06-10 Jan Weekly News


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Iran promises revenge after assassination of Soleimani

Iran's president promised to avenge the assassination of Qassem Soleimani. Using strong words, the president said: "The Americans do not realise what grave error they have committed. Revenge for Soleimani's blood will be secured, and the filthy hands of America will be cut off forever from this region." Iran's religious leader was similarly defiant. He said: "Severe retaliation awaits murderers with blood on their hands." Mr Soleimani's death will increase tensions.

Qassem Soleimani, 62, was the second most powerful person in Iran. He was the top military leader and was behind Iran's spreading regional influence. Some media call him the "rock star general". The U.S. president ordered the assassination after the killing of an American in the U.S. embassy in Baghdad. He said the assassination was to stop war in the region. He called Soleimani a terrorist who was responsible for thousands of deaths. "World War III" is now a top hashtag on social media.


Japan looking at escape of ex-Nissan CEO Carlos Ghosn

The Japanese government promised to make its border controls stronger. This is because of how easy it was for someone on bail to escape the country. Ex-Nissan CEO Carlos Ghosn fled Japan to Lebanon on December the 30th. Courts in Tokyo were waiting to put Mr Ghosn on trial for fraud. Ghosn escaped from Japan even though the police had his three passports. Japan's justice minister, Masako Mori, said Japan would strengthen its border departure checks. She also said she would review bail conditions. Ms Mori told reporters that she has already taken actions to prevent anyone else on bail leaving the country. She said: "I have instructed the immigration agency to further tighten the departure process."

It is still unclear how Mr Ghosn escaped from Japan. There were security cameras at his home that operated for 24 hours a day. News sources say he took a bullet train from Tokyo to get to the airport. He then hid in the case of a double bass. He chose a regional airport where security was not so tight. He then flew from Osaka to Turkey and then on to Lebanon, apparently without a passport. However, Lebanese officials said he entered Lebanon legally on Monday with a French passport. He has not been seen since. The international crime agency Interpol has created a "wanted" notice for Mr Ghosn. Japan cannot ask Lebanon to return Mr Ghosn because there is no extradition treaty.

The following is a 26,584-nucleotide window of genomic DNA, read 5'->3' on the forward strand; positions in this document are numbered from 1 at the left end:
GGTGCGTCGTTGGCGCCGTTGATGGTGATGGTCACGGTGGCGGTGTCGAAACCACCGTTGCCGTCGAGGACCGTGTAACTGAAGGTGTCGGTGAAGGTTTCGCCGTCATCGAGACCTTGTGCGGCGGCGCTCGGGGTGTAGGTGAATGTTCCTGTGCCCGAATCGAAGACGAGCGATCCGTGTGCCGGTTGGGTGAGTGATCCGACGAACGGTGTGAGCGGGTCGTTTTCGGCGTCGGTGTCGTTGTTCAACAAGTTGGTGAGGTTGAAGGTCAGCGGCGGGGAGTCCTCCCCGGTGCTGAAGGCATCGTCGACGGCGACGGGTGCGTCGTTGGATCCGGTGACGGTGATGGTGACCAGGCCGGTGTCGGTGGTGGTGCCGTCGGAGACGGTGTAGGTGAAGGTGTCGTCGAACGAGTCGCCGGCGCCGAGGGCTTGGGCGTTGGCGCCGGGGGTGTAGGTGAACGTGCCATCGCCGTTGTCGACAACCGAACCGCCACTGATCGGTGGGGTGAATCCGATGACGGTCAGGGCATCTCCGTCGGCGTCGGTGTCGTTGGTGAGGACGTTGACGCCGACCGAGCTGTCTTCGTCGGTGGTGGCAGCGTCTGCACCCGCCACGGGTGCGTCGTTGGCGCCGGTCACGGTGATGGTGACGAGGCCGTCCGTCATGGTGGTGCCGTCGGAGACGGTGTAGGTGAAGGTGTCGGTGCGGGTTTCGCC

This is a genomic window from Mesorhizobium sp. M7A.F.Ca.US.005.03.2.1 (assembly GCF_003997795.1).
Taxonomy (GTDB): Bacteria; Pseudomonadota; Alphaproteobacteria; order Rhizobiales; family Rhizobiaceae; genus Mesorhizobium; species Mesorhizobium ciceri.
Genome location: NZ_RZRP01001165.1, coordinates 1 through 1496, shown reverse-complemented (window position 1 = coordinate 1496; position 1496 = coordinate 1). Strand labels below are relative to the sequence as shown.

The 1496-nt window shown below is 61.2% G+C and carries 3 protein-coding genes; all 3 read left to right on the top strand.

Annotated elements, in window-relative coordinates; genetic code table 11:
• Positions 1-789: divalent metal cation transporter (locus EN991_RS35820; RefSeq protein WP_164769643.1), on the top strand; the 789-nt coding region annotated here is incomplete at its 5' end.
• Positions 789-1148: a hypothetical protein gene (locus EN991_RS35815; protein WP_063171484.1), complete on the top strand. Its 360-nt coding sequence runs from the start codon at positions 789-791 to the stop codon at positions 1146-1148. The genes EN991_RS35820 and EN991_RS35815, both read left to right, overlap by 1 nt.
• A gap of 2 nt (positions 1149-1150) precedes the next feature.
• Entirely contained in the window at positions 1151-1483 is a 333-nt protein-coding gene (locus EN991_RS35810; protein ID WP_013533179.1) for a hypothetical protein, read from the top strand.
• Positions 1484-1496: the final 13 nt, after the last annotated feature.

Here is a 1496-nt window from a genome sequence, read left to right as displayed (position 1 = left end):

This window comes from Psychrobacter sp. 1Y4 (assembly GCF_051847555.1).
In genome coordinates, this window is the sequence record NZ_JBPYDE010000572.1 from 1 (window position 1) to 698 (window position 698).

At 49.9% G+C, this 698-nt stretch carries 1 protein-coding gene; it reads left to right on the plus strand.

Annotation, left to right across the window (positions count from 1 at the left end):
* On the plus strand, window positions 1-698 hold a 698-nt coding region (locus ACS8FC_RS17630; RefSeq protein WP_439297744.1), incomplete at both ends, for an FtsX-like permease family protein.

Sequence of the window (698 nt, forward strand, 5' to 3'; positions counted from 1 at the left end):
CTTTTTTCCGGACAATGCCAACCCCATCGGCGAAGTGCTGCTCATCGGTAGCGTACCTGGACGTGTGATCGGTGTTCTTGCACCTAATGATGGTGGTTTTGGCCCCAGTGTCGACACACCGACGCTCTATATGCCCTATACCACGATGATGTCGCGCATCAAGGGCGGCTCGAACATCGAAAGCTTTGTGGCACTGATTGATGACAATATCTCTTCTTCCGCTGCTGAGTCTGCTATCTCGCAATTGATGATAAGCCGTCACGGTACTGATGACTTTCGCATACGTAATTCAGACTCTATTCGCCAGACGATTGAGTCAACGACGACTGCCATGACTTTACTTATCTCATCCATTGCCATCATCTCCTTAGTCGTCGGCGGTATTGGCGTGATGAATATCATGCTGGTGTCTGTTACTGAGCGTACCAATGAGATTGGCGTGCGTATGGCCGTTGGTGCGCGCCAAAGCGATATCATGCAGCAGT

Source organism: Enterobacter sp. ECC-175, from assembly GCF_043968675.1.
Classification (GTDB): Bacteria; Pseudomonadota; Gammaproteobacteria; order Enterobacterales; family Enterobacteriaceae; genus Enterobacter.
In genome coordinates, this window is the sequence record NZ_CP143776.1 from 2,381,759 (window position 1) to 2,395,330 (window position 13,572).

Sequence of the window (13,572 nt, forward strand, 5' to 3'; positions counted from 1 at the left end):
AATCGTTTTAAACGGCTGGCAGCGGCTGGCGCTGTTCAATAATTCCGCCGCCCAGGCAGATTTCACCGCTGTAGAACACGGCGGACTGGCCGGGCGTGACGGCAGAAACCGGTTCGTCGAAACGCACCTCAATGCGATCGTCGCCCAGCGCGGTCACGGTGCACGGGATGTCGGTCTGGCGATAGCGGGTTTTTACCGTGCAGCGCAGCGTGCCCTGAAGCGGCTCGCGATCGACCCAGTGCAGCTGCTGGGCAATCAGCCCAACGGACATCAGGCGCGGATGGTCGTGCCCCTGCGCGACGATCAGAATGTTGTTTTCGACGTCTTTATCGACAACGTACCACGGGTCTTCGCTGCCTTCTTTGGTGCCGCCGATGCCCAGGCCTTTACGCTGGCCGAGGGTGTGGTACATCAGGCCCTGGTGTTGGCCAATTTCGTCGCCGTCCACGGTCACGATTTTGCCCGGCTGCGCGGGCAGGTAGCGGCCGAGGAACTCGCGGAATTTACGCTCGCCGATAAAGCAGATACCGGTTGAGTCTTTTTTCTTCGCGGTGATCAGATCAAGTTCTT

Sadio Mane named African footballer of the year

Senegal's Sadio Mane is the Confederation of African Football's Player of the Year. Mane, 27, beat his teammate Mohamed Salah to win. Mane helped his team Liverpool win the Champions League in 2019. He was prolific in attack and scored 30 goals in the 2018-19 season. This meant he was co-winner of last season's Premier League Golden Boot. This is awarded to the league's top goalscorer. Nigeria's Asisat Oshoala was the women's Player of the Year.

Mane was ecstatic at winning. It is the fourth time he has been shortlisted. He said at the awards ceremony: "I'm really happy and proud to win this. Football is my job. I love it. I would like to thank my family, my national team, staff, the federation and Liverpool." He said the Senegalese people would be pleased with his win, saying: "They will be glad watching me win this award, especially the people in my village whom I promised I would win."


Prince Harry to leave UK to live in Canada

The British royal family is in shock. Queen Elizabeth's grandson Prince Harry has decided to leave the UK and walk away from the royal family. Harry and his wife Meghan will move to Canada. They both want a new life away from the paparazzi in the UK. Prince Harry's mother, Diana, Princess of Wales, died because paparazzi photographers chased the car she was in. Harry does not want journalists to affect the life of his wife and baby son. Harry told the world about his decision on social media. He wrote on Instagram: "We intend to step back as 'senior' members of the Royal Family." He added that living in Canada would provide his family, "with the space to focus on the next chapter".